The limited current refers to the maximum amount of current that can be drawn from a battery without damaging it. This limit is set by the battery’s internal resistance, which regulates the flow of current between the battery’s positive and negative terminals. When the limiting current is exceeded, the battery’s internal resistance increases, causing the battery to overheat and potentially explode.
1/1000th of an amp. or, 1 amp equals 1000 milliamps
1/1000th of an amp hour. or, one of standard unites of capacity.
Memory Effect
Some cell chemistries (like Ni/Cd) require the cell to be fully discharged before being recharged in order to maintain their discharge capacities. If this is not done, the capacity from cycle to cycle diminishes fairly rapidly.
Nominal Voltage (also named Rated Voltage)
The voltage of a battery midway in the discharge between the fully charged state and the end voltage at which a battery spends most of its time on the discharge curve.
Open Circuit Voltage (OCV)
Voltage measurement where the battery or cell is under no load from an external source.
Operating Temperature
The temperature at which a battery operates. The battery will operate effectively within a specified temperature range which varies based on the battery’s function and application purposes. If the battery is used outside of this range, the application may fail prematurely.
Overcharge (over-charge,over-charging)
Charging beyond the maximum, safe capacity limit of a cell or battery. This typically has very negative consequences depending on the cell chemistry, hence must be avoided.
Over Discharge (over discharge,over-discharge,over-discharging)
Discharge past the point where the full capacity of the cell battery has been obtained. This can also lead to undesirable situations
Parallel Pack/Battery
Cells are connected in parallel to increase the capacity of a battery pack. The positive terminals of all cells are connected together (or to a common conductor), while the negative terminals of all cells are connected in a similar fashion. The battery pack capacity will be the sum of all cell capacities combined, while the pack voltage will be the voltage of one cell.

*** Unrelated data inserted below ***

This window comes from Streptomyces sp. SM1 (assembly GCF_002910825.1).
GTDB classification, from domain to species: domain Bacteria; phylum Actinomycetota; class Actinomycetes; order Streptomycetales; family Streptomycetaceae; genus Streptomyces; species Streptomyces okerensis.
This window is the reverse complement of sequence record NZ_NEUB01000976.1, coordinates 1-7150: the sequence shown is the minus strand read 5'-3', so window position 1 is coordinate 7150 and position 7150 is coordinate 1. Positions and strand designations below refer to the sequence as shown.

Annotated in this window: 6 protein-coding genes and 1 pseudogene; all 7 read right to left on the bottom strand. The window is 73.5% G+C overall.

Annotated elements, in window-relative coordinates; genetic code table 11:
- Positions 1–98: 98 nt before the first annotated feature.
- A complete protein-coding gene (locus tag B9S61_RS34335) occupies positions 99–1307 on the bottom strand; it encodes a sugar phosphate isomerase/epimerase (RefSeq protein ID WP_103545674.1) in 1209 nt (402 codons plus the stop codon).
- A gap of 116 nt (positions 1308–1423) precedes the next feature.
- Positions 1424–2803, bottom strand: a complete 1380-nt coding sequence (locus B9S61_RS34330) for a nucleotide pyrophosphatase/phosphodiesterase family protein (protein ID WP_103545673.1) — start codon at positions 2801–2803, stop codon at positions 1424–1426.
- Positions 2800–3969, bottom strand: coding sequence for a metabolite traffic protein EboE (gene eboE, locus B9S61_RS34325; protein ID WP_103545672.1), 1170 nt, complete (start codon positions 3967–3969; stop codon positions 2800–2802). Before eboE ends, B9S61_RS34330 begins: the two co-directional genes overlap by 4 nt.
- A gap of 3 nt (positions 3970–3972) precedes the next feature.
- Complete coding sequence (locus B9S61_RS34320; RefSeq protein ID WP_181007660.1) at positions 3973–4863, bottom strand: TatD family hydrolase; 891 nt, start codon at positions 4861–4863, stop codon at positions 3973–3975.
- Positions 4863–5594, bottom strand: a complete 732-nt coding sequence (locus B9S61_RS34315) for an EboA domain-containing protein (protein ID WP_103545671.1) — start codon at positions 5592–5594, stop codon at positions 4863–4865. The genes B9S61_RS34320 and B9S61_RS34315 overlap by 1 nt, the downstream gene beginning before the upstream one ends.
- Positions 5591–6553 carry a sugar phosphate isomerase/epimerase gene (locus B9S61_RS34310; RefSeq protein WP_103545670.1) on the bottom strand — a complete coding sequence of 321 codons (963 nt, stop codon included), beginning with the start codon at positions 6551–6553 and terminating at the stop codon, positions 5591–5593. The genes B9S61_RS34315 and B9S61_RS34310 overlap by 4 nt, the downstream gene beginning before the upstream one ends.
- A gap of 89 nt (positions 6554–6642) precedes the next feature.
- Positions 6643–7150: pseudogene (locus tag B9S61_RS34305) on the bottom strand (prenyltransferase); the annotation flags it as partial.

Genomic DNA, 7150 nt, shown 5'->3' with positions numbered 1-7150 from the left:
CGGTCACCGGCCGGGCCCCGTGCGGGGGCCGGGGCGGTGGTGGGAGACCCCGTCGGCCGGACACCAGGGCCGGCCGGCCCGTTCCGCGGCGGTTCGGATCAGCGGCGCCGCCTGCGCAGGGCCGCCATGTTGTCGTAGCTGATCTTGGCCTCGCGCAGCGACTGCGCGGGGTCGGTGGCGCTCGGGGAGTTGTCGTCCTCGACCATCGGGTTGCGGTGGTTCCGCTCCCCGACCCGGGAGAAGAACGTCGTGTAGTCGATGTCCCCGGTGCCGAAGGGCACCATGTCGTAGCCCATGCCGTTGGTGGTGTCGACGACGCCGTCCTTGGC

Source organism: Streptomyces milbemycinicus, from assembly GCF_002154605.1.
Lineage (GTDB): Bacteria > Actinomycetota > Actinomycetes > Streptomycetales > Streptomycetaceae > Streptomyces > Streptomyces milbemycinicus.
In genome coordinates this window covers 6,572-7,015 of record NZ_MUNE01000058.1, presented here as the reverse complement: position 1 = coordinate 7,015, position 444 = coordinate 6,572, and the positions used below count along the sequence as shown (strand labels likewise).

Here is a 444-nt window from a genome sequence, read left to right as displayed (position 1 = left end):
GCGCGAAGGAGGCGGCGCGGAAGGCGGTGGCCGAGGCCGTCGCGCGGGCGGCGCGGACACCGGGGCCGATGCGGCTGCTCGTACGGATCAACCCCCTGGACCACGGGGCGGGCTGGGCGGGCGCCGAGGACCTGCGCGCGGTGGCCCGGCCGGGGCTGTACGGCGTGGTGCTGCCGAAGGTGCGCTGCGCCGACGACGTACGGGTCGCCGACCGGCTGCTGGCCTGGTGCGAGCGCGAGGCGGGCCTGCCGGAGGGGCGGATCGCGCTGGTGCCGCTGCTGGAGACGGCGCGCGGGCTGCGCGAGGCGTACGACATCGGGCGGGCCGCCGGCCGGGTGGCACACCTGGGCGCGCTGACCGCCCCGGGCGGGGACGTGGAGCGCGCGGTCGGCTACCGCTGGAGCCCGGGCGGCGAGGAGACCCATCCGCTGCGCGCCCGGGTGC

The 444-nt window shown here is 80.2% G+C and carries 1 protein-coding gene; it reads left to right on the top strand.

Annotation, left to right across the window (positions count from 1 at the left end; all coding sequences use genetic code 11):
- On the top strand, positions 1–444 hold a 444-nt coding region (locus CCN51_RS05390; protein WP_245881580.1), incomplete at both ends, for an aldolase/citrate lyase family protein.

Peak Current
The top amperage of your lithium battery on charging and discharging.
Peak Voltage (cut-off or end voltage on charging)
The highest voltage of on charging, also known as cut-off voltage or end voltage on charging.
Protective Circuit
Electrical circuit built into a battery pack to ensure safety under all operational/ environmental circumstances; preventing abuses such as excessive current, operation at extreme temperatures, overcharge and over-discharge.
The chemical reaction that results in the release of electrons is known as oxidation.
Primary Cell
Non-rechargeable cells are called primary cells. The alkaline and zinc-carbon cells are primary cells.
Rated Capacity
The Number of Ampere-hours a battery can deliver under specific conditions (rate of discharge, end voltage, temperature); usually the manufacturer’s rating.
The chemical reaction that acquires electrons is known as reduction.
Secondary Cell
Secondary cells are rechargeable cells. Most devices including mobile phones use secondary cells.
When batteries are unused for a long period, the amount of energy that a battery can store begins to decline, and eventually, it will no longer be able to power devices. One way to prolong the life of a battery is to keep it stored in a cool, dry place. This will slow down the self-discharge process and allow the battery to be used for a longer period of time. Another way to reduce self-discharge is to use devices that are designed specifically for low-power applications. These devices draw less current from the battery, which reduces the amount of energy that is lost over time